Presentation on theme: "Ancient Greek for Everyone: A New Digital Resource for Beginning Greek Units 3 part 3: Neuter Nouns Classical Reading 2013 edition Wilfred E. Major"— Presentation transcript:
Ancient Greek for Everyone: A New Digital Resource for Beginning Greek Units 3 part 3: Neuter Nouns Classical Reading 2013 edition Wilfred E. Major firstname.lastname@example.org
Ancient Greek for Everyone This class – Unit 3 Classical reading. – Be able to: read the sentences aloud parse each verb and noun (with article where it appears) translate the sentences into English.
Ancient Greek for Everyone All the sentences here come from Classical Athenian Greek writings from the fifth and fourth centuries BC. They are unchanged, except where … indicates a short omission. There are brief introductions the first time that an author is quoted and information that provides context for the quotation. At the bottom of each slide are vocabulary entries and notes. These supply vocabulary and information for any words that have not yet appeared in the required vocabulary.
Ancient Greek for Everyone Euripides wrote many turbulent tragedies and is reported to have lived a comparably turbulent life. During his career, he seems to have generated controversy with his plays, an artist both captivating and disturbing. Among his more controversial plays was Hippolytus. It involves the family life of the mythological hero and king of Athens, Theseus. In it, Theseus’ wife, Phaedra, falls in love with Hippolytus, Theseus’ son from an earlier relationship. The way Euripides handled Phaedra’s passion for her stepson was apparently too much for the play’s original audience in 428 BC and Euripides had to revise the play. Only the revised version survives today.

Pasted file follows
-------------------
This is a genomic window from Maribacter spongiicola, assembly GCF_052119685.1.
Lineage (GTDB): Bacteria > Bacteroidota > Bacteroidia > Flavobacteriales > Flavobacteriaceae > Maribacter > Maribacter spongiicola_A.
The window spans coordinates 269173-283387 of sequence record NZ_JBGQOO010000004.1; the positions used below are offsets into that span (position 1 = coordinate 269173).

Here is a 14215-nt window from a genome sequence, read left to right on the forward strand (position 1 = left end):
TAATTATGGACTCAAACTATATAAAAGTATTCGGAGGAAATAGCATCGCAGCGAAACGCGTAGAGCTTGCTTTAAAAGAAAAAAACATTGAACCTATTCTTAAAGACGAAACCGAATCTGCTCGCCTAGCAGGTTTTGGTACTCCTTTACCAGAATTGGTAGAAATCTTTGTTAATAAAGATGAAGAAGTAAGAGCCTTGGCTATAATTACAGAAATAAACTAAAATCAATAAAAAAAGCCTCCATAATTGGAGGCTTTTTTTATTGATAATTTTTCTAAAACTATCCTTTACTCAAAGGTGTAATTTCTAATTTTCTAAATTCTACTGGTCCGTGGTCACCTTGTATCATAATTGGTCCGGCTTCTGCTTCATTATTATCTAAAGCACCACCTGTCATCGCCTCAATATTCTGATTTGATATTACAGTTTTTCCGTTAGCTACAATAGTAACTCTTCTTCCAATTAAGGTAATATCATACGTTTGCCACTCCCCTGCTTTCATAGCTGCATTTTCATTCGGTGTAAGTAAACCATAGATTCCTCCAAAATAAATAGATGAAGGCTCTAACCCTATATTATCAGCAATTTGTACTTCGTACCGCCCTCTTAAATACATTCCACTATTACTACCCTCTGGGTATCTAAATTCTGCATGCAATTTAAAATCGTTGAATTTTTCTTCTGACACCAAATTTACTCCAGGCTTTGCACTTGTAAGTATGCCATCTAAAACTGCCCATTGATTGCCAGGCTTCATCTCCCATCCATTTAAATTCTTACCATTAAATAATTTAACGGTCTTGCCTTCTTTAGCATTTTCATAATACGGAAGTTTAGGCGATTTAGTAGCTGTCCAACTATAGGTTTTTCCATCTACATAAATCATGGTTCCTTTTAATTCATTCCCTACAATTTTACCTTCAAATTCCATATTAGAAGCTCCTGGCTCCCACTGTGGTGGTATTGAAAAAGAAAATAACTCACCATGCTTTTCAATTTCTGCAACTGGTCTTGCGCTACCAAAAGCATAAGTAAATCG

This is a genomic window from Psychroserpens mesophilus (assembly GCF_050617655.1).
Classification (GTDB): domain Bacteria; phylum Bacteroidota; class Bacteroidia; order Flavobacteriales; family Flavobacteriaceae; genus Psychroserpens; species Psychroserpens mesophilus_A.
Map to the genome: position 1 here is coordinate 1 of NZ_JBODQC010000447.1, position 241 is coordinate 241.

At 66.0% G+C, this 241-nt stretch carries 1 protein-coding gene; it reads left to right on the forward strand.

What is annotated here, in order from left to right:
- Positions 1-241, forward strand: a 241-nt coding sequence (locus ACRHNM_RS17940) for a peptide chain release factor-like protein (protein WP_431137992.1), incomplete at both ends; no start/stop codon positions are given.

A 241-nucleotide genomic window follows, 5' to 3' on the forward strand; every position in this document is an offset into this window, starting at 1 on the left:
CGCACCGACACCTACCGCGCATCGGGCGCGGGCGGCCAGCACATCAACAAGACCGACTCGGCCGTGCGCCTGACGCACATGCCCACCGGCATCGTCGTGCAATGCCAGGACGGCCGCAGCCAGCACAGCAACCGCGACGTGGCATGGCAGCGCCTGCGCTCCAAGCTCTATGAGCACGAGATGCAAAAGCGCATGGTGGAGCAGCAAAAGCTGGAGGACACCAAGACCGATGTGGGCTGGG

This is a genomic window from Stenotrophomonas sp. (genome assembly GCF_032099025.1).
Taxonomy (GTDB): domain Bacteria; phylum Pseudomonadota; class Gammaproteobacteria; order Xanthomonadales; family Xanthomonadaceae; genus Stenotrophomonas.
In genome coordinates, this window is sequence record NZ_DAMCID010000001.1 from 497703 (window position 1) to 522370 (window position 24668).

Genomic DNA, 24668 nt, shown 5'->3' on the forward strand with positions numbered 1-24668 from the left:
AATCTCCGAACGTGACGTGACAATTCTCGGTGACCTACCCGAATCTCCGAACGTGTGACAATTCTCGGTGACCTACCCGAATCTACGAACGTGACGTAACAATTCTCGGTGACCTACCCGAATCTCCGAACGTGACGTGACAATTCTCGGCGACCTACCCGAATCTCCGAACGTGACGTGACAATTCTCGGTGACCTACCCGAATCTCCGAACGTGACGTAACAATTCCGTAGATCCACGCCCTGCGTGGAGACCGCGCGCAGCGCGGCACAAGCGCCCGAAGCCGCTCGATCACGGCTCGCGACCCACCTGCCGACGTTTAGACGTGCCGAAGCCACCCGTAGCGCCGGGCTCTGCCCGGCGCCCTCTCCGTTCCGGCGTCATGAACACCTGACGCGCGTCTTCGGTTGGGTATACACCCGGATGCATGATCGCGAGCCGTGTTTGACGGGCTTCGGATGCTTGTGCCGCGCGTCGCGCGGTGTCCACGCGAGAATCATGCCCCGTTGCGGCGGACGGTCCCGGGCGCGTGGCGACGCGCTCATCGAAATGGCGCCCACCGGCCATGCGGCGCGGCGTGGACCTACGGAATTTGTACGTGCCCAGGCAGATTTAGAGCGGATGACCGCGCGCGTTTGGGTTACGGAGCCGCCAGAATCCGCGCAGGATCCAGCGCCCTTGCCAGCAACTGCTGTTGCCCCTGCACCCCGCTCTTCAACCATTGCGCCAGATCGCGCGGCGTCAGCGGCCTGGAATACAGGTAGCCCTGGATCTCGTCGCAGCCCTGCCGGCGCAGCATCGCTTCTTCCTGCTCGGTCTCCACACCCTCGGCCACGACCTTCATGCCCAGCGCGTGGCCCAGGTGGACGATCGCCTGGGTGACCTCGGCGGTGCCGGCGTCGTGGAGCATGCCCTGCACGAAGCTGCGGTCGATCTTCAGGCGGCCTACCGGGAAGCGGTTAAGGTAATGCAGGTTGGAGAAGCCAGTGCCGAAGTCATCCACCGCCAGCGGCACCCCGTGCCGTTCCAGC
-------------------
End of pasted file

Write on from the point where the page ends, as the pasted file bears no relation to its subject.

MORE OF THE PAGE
Ancient Greek for Everyone In the surviving version of the play, Phaedra has fallen in love with Hippolytus, but Hippolytus himself hates all women. When Phaedra reveals her love to Hippolytus, he rejects her completely, but swears never to reveal what she has said. Phaedra commits suicide, but leaves a note claiming that Hippolytus had tried to seduce her. When Theseus finds Phaedra’s body and the note, he flies into a rage against Hippolytus, who maintains his innocence but cannot violate his oath. Theseus exiles his son and orders him killed. At the end of the play, Hippolytus is brought back, nearly dead, and Theseus learns of his error.
Ancient Greek for Everyone In the final conversation between father and son, the dying Hippolytus forgives his father for the murder. Theseus replies: τί φῄς; ἀφίης αἵματός μ’ ἐλεύθερον; Euripides Hippolytus 1450 ἐλεύθερον (acc sg) ὁ free μ’ = με (acc sg) me τί what?
Ancient Greek for Everyone Euripides also wrote a tragedy about Hercules. When the play opens, Hercules is away, engaged in his famous Twelve Labors. Back home at Thebes, Hercules’ wife, children and stepfather (Amphitryo) are being terrorized by a usurper named Lycus (whose name means “wolf”). Lycus charges that Hercules is in fact a cowardly fraud, in part because he uses a bow and arrows rather than fighting like a warrior with sword and shield. Amphitryo, of course, defends Hercules and his use of the bow and arrows.
Ancient Greek for Everyone As part of his defense, Amphitryo argues that archers are smarter fighters than hoplites (who use sword and shield), saying that: τὸ σῶμά τ’ οὐ δίδωσι τοῖς ἐναντίοις. Euripides Hercules 200 τ‘ = τε and ἐναντίοις (dat pl) ὁ opposition
Ancient Greek for Everyone When Euripides died in 406 BC, he left behind several scripts of plays that were never performed during his lifetime. One of these is Iphigenia at Aulis. It is set at Aulis, where the collected forces of Greece are ready to sail to Troy to start the Trojan War. Agamemnon, the leader of the Greeks in the Trojan War, is called upon to sacrifice his oldest daughter to the goddess Artemis so the Greek forces can sail to Troy. The play chronicles the controversy that ensues over whether Agamemnon’s daughter, Iphigenia, should be sacrificed.
Ancient Greek for Everyone When the controversy reaches a crisis, Iphigenia herself says:...δίδωμι σῶμα τοὐμὸν Ἑλλάδι. Euripides Iphigenia at Aulis 1397 Ἑλλάς, -άδος ἡ Greece τοὐμὸν = τὸ ἐμὸν my